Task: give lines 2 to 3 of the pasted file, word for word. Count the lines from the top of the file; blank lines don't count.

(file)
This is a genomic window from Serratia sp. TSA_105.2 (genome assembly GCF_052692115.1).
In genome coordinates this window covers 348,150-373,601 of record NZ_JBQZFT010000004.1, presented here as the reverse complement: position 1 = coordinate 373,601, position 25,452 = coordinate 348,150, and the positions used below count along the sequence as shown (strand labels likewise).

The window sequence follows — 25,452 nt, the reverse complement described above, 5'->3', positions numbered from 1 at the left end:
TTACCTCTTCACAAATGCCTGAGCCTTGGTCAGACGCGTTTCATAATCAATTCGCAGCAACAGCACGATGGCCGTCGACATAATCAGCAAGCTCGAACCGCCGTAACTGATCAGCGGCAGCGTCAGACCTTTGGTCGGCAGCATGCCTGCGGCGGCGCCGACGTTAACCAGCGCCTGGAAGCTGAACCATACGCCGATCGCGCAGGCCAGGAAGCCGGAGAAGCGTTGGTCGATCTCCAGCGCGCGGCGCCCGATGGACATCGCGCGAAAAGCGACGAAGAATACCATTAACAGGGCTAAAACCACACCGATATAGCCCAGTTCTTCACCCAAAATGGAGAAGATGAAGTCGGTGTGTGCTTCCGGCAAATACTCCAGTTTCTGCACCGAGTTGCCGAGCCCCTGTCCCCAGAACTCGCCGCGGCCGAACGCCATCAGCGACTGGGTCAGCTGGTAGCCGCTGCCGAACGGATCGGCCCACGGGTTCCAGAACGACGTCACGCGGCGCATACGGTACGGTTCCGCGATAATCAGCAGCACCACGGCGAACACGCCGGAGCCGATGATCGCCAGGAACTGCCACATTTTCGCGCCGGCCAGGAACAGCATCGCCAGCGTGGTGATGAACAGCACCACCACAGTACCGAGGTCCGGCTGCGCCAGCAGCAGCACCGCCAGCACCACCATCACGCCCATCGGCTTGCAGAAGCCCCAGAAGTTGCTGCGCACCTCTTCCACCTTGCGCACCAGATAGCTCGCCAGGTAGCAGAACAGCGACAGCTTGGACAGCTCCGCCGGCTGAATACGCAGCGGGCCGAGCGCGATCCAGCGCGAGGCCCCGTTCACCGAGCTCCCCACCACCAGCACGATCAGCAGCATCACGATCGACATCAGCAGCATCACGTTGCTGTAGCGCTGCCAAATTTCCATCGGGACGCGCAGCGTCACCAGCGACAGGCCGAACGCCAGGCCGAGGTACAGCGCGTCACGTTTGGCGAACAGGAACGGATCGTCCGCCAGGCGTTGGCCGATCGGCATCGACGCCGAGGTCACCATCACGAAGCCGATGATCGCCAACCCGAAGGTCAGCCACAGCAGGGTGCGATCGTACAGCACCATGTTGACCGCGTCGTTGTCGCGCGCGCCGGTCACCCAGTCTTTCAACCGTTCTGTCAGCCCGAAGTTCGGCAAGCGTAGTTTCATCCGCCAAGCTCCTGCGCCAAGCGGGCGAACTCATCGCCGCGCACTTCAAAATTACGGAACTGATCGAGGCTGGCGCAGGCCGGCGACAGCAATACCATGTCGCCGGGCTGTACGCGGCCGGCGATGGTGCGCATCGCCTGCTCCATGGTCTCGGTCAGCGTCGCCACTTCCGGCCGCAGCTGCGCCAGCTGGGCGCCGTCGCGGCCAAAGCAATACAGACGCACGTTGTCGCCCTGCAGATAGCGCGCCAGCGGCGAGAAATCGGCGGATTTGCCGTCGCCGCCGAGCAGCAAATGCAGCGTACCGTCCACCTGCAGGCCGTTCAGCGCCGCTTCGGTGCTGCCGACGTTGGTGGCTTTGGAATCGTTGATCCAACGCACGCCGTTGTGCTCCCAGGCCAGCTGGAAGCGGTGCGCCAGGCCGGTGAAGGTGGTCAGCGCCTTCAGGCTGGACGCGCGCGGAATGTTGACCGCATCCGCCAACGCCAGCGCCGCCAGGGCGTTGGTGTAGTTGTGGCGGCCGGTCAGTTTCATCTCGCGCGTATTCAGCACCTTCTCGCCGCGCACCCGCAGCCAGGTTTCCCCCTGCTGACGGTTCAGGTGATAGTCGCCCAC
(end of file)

In genome coordinates this window covers 348,150-373,601 of record NZ_JBQZFT010000004.1, presented here as the reverse complement: position 1 = coordinate 373,601, position 25,452 = coordinate 348,150, and the positions used below count along the sequence as shown (strand labels likewise).

The window sequence follows — 25,452 nt, the reverse complement described above, 5'->3', positions numbered from 1 at the left end: